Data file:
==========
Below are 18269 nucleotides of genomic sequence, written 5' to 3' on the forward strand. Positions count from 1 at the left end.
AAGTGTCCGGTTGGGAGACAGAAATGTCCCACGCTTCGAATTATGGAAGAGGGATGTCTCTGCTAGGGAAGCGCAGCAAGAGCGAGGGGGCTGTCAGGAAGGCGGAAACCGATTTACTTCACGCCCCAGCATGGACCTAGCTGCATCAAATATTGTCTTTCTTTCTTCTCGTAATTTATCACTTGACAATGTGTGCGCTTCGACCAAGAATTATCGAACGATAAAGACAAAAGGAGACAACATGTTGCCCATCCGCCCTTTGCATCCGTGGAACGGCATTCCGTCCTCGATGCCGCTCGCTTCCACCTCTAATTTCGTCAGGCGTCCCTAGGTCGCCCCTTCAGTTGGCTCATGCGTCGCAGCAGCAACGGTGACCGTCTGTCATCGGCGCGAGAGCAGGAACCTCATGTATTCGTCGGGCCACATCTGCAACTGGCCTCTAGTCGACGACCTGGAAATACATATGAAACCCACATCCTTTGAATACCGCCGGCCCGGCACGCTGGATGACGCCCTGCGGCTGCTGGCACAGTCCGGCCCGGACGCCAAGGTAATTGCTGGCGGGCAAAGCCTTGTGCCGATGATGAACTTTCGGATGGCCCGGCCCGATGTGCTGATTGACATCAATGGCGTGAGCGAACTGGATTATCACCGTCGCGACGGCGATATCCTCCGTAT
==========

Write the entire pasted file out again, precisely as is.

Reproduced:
Below are 18269 nucleotides of genomic sequence, written 5' to 3' on the forward strand. Positions count from 1 at the left end.
AAGTGTCCGGTTGGGAGACAGAAATGTCCCACGCTTCGAATTATGGAAGAGGGATGTCTCTGCTAGGGAAGCGCAGCAAGAGCGAGGGGGCTGTCAGGAAGGCGGAAACCGATTTACTTCACGCCCCAGCATGGACCTAGCTGCATCAAATATTGTCTTTCTTTCTTCTCGTAATTTATCACTTGACAATGTGTGCGCTTCGACCAAGAATTATCGAACGATAAAGACAAAAGGAGACAACATGTTGCCCATCCGCCCTTTGCATCCGTGGAACGGCATTCCGTCCTCGATGCCGCTCGCTTCCACCTCTAATTTCGTCAGGCGTCCCTAGGTCGCCCCTTCAGTTGGCTCATGCGTCGCAGCAGCAACGGTGACCGTCTGTCATCGGCGCGAGAGCAGGAACCTCATGTATTCGTCGGGCCACATCTGCAACTGGCCTCTAGTCGACGACCTGGAAATACATATGAAACCCACATCCTTTGAATACCGCCGGCCCGGCACGCTGGATGACGCCCTGCGGCTGCTGGCACAGTCCGGCCCGGACGCCAAGGTAATTGCTGGCGGGCAAAGCCTTGTGCCGATGATGAACTTTCGGATGGCCCGGCCCGATGTGCTGATTGACATCAATGGCGTGAGCGAACTGGATTATCACCGTCGCGACGGCGATATCCTCCGTAT